[2] Seminal early works in this trend are Rudolph Peters, “Idjtihad and Taqlid in 18th and 19th century Islam,” Die Welt des Islams 20 (1980): 131-45; Wael B. Hallaq, “Was the Gate of Ijtihad Closed?” International Journal of Middle East Studies 16 (1984): 3-41; Brannon M. Wheeler, Applying the Canon in Islam: The Authorization and Maintenance of Interpretive Reasoning in Ḥanafī Scholarship (Albany: State University of New York Press, 1996); Mohammed Fadel, “The Social Logic of Taqlīd and the Rise of the Mukhtaṣar,” Islamic Law and Society 3, no. 2 (1996): 193-233; Sherman A. Jackson, “Taqlīd, Legal Scaffolding and the Scope of Legal Injunctions in Post-Formative Theory: Muṭlaq and ʿAmm in the Jurisprudence of Shihāb al-Dīn al-Qarāfī,” Islamic Law and Society 3, no. 2 (1996): 165-92.

[3] Asad Q. Ahmed and Margaret Larkin, “The Ḥāshiya and Islamic Intellectual History,” Oriens 41, no. 3-4 (2013): 213–16; Ahmed El Shamsy, “The Ḥāshiya in Islamic Law: A Sketch of the Shāfiʿī Literature,” Oriens 41, no. 3-4 (2013): 289–315. Nevertheless, their use and analysis of ḥāshiya is problematic as, for example, El Shamsy takes it as a monolithic literary corpus without demarcating the obvious differences between a sharḥ and a ḥāshiya. For him, for example, both Tuḥfa (a commentary on the Minhāj) and its commentary by Ḥakamī (a supercommentary on Minhāj) are simply ḥāshiyas on the Minhāj.

[4] Sohaira Z.M. Siddiqui, Law and Politics under the Abbasids: An Intellectual Portrait of al-Juwayni (Cambridge: Cambridge University Press, 2019); Rebecca Skreslet Hernandez, The Legal Thought of Jalāl Al-Din Al-Suyūṭī: Authority and Legacy (Oxford: Oxford University Press, 2017); Fachrizal Halim, Legal Authority in Premodern Islam: Yaḥyā b. Sharaf al-Nawawī in the Shāfiʿī School of Law (New York: Routledge, 2015); Aaron Spevack, The Archetypal Sunnī Scholar: Law, Theology, and Mysticism in the Synthesis of al-Bājūrī (Albany: SUNY Press, 2014); Matthew B. Ingalls, “Subtle Innovation within Networks of Convention: The Life, Thought, and Intellectual Legacy of Zakariyā al-Anṣārī (d. 926/1520)” (PhD diss., Yale University, 2011); R. Kevin Jaques, Authority, Conflict, and the Transmission of Diversity in Medieval Islamic Law (Leiden: Brill, 2006); Alex Wijoyo, “Shaykh Nawawī of Banten: Texts, Authority, and the Gloss Tradition” (PhD diss. Columbia University, 1997). The work by Jaques on the genre of Shāfiʿī biographical dictionaries from the Mamlūk era is probably the earliest and most remarkable academic study on the later history of the school. He sheds light on how the followers perceived the school in the early fifteenth century by focusing on the Ṭabaqāt of Taqī al-Dīn Abū Bakr Ibn Qāḍī Shuhbah (1377-1448), a Shāfiʿī judge in Mamlūk Damascus.

[5] Four decades ago Heinz Halm analyzed the spread of the school, but Southeast Asia and Africa received only a marginal discussion. Recently Ahmed El Shamsy analyzed the formation of the school, but he stops at around the tenth century. Heinz Halm, Die Ausbreitung der safi’ítischen Rechtsschule von den Anfangen bis zum 8./14. Jahrhundert (Wiesbaden: Luwig Reichert, 1974); Ahmed El Shamsy, The Canonization of Islamic Law: A Social and Intellectual History (New York: Cambridge University Press, 2013).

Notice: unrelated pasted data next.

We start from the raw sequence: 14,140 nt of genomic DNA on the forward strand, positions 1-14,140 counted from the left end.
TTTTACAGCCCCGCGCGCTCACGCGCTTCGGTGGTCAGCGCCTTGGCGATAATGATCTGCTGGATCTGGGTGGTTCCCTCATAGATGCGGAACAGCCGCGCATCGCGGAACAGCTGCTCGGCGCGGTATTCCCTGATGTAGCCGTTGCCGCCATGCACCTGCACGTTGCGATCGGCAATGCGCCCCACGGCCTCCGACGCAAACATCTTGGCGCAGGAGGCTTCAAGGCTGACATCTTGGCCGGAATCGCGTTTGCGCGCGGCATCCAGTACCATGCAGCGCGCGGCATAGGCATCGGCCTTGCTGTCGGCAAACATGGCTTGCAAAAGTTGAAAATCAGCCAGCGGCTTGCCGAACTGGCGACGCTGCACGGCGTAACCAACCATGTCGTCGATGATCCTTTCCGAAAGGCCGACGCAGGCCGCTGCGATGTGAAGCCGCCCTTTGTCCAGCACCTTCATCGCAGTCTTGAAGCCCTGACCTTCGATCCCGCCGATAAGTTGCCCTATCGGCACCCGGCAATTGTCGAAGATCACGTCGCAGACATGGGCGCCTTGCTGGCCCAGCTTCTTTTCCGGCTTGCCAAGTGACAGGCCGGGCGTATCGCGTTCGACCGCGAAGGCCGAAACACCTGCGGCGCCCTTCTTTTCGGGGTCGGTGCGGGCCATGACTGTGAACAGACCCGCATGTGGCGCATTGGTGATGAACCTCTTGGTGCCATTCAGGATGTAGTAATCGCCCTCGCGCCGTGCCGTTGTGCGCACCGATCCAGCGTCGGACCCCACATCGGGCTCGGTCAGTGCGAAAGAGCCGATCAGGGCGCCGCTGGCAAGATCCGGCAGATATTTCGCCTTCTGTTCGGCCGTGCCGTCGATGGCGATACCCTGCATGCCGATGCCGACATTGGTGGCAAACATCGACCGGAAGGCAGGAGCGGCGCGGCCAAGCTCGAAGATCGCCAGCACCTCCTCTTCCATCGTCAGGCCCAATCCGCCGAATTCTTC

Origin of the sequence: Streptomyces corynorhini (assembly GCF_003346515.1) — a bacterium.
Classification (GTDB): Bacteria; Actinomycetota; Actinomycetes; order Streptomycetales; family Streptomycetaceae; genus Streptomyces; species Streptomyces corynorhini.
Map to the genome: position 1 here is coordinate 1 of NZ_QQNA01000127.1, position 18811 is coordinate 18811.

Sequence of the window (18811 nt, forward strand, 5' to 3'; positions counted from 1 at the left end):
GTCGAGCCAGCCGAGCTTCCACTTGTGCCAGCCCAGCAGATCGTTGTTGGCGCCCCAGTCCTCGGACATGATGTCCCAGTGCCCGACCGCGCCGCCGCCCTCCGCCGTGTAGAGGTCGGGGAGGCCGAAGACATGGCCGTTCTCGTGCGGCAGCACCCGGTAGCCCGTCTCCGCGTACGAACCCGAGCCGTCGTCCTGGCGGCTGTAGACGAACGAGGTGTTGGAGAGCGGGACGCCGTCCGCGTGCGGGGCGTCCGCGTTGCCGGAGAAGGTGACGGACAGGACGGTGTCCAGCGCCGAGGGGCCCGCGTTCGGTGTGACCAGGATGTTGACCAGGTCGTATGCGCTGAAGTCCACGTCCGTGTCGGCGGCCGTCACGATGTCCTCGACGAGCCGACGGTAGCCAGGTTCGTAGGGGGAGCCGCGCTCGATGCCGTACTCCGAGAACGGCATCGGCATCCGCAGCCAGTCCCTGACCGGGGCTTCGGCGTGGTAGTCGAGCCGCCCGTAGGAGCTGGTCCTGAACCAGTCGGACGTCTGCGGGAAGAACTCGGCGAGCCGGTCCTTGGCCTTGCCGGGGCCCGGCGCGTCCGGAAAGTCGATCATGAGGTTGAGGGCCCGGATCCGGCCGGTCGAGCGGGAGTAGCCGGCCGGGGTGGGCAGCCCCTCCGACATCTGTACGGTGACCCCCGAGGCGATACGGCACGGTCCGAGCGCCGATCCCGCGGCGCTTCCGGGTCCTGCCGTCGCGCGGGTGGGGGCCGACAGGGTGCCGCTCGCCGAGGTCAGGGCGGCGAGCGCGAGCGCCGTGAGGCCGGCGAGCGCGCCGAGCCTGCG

[6] Muftī Muḥammad Sirāj al-Dīn Qāsimī, ed. Fiqh Shāfiʿī: Tārīkh o taʿāruf (New Delhi: Ifa Publications, 2014); Muftī Muḥammad Ḥusayn Qamar al-Dīn Falāhī, Shāfiʿī Maslak: Tārīkh aur khidmāt ke ā’yīne mein (Kokan: Majlis-e Tahaffuz-e Sharī’a, 2013); K.M. Bahauddeen Hudawi, The Development and Impact of Shāfiʿī School of Jurisprudence in India (New Delhi: Readworthy Publications, 2013); Siradjuddin Abbas, Ulama Syafi’i dan Kitab-Kitabnya (Jakarta: Pustaka Tarbiyah Baru, 2012); Ḥusayn C.S., “Musāhamāt ʿulamāʾ Kayralā fī al-adab al-fiqh bi al-lughat al-ʿArabiyya” (PhD diss., University of Calicut, 2004); Shaykh Abdallah Salih Farsy, The Shaf’i Ulama of East Africa, ca. 1830-1970: A Hagiographic Account, trans. ed. and annotated by Randall L. Pouwels (Madison: University of Wisconsin, 1989).

[7] Muḥammad bin Aḥmad al-Muqaddasī, Aḥsan al-taqāsīm fī maʿrifat al-aqālīm, ed. M.J. de Goeje (Leiden: Brill, 1906), 9, 58-62, passim; Muḥammad bin Aḥmad Abū al-Rayḥān al-Bīrūnī, al-Qānūn al-Masʿūdī (Hyderabad: Dāʾirat al-Maʿārif al-ʿUthmāniyya, 1954-6), 2: 549-79; Muḥammad al-Idrīsī, Nuzhat al-mushtāq fī ikhtirāq al-āfāq (Cairo: Maktabat al-Thaqāfat al-Dīniyya, 2002); Ibn Khaldūn, Muqaddima, 1: 133-200.

[8] On these specific connections, see Aytekin Demircioglu, “A Comparison of the Views of Ibn Khaldun and Montesquieu in Terms of the Effect of Climatic Conditions on Human Life,” The Anthropologist 17, no. 3 (2014): 725-33; Warren E. Gates, “The Spread of Ibn Khaldûn’s Ideas on Climate and Culture,” Journal of the History of Ideas 28, no. 3 (1967): 415-22.

[9] Ibn Khaldūn, Muqaddima, 1: 146, 154, 190. Quoted translations are from Rosenthal.

[10] Ibn Khaldūn, Muqaddima, 1: 190.

(Suggested Bluebook citation: Mahmood Kooria, Commentarial Ocean, Islamic Law Blog (May 6, 2021),

(Suggested Chicago citation: Mahmood Kooria, “Commentarial Ocean,” Islamic Law Blog, May 6, 2021,

Leave a Reply